The Labour Party’s stance is clear as they look to ‘overhaul the regulation of the private rented sector’. Even with the dissolving of the bill, Labour still remains committed to abolish Section 21. However, this would likely mean many of the original parts of the Renter’s (Reform) Bill would not pass through a Labour government.

Liberal Democrats 

The Liberal Democrats promised “to deliver a fair deal for renters” by abolishing Section 21 immediately and reintroducing EPC C targets for rented properties. 

The Liberal Democrats manifesto states:

“Liberal Democrats are committed to tackling these housing failures head-on by: [..] Delivering a fair deal for renters by immediately banning no-fault evictions, making three-year tenancies the default, and creating a national register of licensed landlords.”

The party’s manifesto proposes making three-year tenancies the norm and creating a national register of licensed landlords. Their manifesto doesn’t specifically address the Renter’s (Reform) Bill specifically, but the main ‘no-fault’ eviction plans remain.

Reform Party 

Reform UK plans to abolish the Renter’s (Reform) Bill and instead have released their own set of proposed policies to address the housing crisis. The Reform manifesto states the following:

Abolish the Renters’ (Reform) Bill Existing legislation was inadequate to address bad

practices. Instead, we will boost the monitoring, appeals and enforcement process for renters with grievances.”

They also plan to:

Scrap section 24 for Landlords The tax system should encourage smaller landlords into the rental markets. Not penalise them. We will restore landlords’ rights to deduct finance costs and mortgage interest from tax on rental income.”

Green Party 

The Green Party have outlined plans for the private rental sector in “Our Fair Deal for Renters”, which cover rent controls, an end to no-fault evictions, and private residential tenancy boards in their manifesto. 

In The Green Party manifesto, it states: 

“Elected Greens will push to: [..]Empower local authorities to introduce rent controls.End no-fault evictions.

[..] A new stable rental tenancy and the ending of no-fault evictions: Elected Greens will push to end Section 21 no-fault evictions and introduce longterm leases. Private tenants need to be secure in their homes. Renters will also be given a new right to demand energy efficiency improvements.”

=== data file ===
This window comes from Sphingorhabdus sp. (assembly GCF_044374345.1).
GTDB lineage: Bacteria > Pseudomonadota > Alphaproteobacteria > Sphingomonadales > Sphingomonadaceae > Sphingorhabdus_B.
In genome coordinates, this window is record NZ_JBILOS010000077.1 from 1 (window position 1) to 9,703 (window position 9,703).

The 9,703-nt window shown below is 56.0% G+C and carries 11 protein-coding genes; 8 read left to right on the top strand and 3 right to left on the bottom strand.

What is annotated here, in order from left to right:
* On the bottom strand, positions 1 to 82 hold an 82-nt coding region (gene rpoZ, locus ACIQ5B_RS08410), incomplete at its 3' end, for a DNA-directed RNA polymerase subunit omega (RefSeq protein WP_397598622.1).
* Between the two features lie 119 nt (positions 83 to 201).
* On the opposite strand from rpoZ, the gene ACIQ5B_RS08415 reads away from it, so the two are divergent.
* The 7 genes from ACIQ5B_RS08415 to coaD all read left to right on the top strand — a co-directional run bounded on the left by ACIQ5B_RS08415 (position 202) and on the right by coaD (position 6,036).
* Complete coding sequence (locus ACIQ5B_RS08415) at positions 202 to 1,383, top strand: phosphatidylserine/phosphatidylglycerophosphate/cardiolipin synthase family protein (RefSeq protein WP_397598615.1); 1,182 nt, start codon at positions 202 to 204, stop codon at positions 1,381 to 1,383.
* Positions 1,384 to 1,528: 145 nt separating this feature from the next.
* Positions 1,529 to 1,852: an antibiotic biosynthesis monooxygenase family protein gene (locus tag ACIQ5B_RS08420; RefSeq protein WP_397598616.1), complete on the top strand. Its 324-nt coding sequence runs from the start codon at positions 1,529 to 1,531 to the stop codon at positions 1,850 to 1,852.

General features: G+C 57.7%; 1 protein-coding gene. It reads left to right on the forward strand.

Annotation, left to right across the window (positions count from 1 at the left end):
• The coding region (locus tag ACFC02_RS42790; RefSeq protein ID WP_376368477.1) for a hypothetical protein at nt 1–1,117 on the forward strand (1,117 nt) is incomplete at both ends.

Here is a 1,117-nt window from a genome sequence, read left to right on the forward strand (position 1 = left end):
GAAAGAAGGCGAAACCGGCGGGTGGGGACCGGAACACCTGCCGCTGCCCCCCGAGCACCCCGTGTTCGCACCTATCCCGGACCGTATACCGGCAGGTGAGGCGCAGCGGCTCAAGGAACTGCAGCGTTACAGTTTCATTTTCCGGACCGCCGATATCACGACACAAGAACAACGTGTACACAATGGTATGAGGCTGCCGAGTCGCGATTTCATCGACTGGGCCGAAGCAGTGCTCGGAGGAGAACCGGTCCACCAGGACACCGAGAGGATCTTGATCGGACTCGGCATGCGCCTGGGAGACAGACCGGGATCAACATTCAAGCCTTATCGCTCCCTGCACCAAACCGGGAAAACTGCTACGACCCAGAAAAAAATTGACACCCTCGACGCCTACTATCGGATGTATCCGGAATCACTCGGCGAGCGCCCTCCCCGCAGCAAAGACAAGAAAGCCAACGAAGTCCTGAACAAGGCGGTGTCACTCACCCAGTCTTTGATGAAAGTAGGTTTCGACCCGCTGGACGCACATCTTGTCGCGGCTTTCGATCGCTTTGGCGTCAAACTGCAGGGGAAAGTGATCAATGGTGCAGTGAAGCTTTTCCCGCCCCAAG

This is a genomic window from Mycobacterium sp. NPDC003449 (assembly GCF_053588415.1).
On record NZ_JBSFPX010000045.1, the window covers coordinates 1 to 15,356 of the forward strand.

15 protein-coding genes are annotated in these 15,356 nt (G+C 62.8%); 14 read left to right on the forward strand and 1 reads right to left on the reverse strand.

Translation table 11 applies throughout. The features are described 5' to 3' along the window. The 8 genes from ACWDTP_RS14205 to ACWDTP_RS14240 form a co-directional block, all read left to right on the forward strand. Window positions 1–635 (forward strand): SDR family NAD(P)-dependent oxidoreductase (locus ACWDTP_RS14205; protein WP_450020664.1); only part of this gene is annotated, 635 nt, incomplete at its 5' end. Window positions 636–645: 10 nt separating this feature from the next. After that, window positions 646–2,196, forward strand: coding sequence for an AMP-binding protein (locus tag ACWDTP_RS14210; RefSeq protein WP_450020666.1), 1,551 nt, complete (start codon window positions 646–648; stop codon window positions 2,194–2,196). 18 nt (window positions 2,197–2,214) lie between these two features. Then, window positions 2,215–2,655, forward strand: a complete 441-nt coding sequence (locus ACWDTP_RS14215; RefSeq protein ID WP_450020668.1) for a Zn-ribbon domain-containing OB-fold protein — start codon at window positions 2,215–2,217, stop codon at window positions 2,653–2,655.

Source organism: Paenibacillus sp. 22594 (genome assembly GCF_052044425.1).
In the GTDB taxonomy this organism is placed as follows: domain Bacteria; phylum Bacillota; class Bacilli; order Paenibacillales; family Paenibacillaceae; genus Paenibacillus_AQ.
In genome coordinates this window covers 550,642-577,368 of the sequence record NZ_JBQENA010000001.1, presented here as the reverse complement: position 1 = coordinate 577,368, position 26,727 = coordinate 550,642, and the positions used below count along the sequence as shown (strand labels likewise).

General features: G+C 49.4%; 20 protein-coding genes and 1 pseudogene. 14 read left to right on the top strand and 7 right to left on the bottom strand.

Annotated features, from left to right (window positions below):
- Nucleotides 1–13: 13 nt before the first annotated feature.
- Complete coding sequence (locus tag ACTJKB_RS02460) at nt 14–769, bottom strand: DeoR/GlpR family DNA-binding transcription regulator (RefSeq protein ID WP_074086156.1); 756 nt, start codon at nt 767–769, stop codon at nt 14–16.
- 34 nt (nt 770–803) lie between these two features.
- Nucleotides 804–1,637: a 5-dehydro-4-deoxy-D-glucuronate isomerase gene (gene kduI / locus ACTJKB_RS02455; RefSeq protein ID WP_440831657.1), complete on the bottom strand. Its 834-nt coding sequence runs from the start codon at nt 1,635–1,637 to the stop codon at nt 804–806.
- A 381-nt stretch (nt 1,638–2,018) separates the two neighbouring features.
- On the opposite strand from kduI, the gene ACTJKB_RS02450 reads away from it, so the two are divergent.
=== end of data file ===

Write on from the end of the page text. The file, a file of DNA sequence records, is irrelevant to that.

The Green Party has many sustainability measures with a focus on tenant rights. As with the Renter’s (Reform) Bill, the Green Party looks to stable tenancies and abolish ‘no-fault’ evictions, as well as pushing for rent controls to be introduced for local authorities.

To Summarise: Each Party’s Stance on the Renter’s (Reform) Bill and Key Points

  • Conservative Party: Abolish Section 21 ‘no fault’ evictions. They pledge to provide two-year temporary Capital Gains Tax relief for landlords who sell to their tenants and also give greater power to local authorities to manage the ‘uncontrolled growth’ of holiday lets. There will be no increase in residential stamp duty and to maintain Private Residence Relief.
  • Labour Party: Abolish Section 21 ‘no fault’ evictions. They will look to empower tenants to challenge ‘unreasonable’ rent increases as well as extend health and safety standards to the private sector. They pledge to increase stamp duty on non-UK residents and increase home building with 1.5 million new homes.
  • Liberal Democrats: Abolish Section 21 ‘no fault’ evictions. They pledge to enhance tenant security, make three-year tenancies the norm and create a national register of licensed landlords
  • Reform UK: Abolish the Renter’s (Reform) Bill. They pledge to encourage smaller landlords into the rental markets and dock stamp duty on properties valued under £750,000.
  • Green Party: Abolish Section 21 ‘no fault’ evictions. Introduce greater rent controls and private residential tenancy boards.